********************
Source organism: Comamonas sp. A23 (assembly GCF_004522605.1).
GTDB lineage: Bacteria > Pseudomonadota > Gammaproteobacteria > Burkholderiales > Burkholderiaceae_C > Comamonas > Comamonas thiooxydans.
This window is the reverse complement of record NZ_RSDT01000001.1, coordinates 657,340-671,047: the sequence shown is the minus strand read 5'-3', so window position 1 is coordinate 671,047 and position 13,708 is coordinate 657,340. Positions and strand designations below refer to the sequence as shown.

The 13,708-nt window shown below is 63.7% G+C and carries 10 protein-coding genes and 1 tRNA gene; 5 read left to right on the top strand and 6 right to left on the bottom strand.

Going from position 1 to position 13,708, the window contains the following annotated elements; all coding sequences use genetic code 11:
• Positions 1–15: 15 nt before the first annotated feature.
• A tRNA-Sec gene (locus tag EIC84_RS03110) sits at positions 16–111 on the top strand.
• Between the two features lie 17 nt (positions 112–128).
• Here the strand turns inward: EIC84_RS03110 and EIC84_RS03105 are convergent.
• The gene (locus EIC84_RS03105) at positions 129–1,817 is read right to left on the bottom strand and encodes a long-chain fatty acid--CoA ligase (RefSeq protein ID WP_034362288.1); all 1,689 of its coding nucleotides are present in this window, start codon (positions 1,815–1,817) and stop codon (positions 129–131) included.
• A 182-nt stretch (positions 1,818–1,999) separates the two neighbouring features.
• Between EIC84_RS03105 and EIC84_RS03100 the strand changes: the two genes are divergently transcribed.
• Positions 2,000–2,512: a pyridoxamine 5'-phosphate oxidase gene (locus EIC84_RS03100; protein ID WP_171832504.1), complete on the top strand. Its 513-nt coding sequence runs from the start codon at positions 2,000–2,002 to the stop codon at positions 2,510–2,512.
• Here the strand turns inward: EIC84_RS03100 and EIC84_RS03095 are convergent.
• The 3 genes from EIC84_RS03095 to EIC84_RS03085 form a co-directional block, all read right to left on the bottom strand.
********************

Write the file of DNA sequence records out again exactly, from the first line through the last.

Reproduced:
Source organism: Comamonas sp. A23 (assembly GCF_004522605.1).
GTDB lineage: Bacteria > Pseudomonadota > Gammaproteobacteria > Burkholderiales > Burkholderiaceae_C > Comamonas > Comamonas thiooxydans.
This window is the reverse complement of record NZ_RSDT01000001.1, coordinates 657,340-671,047: the sequence shown is the minus strand read 5'-3', so window position 1 is coordinate 671,047 and position 13,708 is coordinate 657,340. Positions and strand designations below refer to the sequence as shown.

The 13,708-nt window shown below is 63.7% G+C and carries 10 protein-coding genes and 1 tRNA gene; 5 read left to right on the top strand and 6 right to left on the bottom strand.

Going from position 1 to position 13,708, the window contains the following annotated elements; all coding sequences use genetic code 11:
• Positions 1–15: 15 nt before the first annotated feature.
• A tRNA-Sec gene (locus tag EIC84_RS03110) sits at positions 16–111 on the top strand.
• Between the two features lie 17 nt (positions 112–128).
• Here the strand turns inward: EIC84_RS03110 and EIC84_RS03105 are convergent.
• The gene (locus EIC84_RS03105) at positions 129–1,817 is read right to left on the bottom strand and encodes a long-chain fatty acid--CoA ligase (RefSeq protein ID WP_034362288.1); all 1,689 of its coding nucleotides are present in this window, start codon (positions 1,815–1,817) and stop codon (positions 129–131) included.
• A 182-nt stretch (positions 1,818–1,999) separates the two neighbouring features.
• Between EIC84_RS03105 and EIC84_RS03100 the strand changes: the two genes are divergently transcribed.
• Positions 2,000–2,512: a pyridoxamine 5'-phosphate oxidase gene (locus EIC84_RS03100; protein ID WP_171832504.1), complete on the top strand. Its 513-nt coding sequence runs from the start codon at positions 2,000–2,002 to the stop codon at positions 2,510–2,512.
• Here the strand turns inward: EIC84_RS03100 and EIC84_RS03095 are convergent.
• The 3 genes from EIC84_RS03095 to EIC84_RS03085 form a co-directional block, all read right to left on the bottom strand.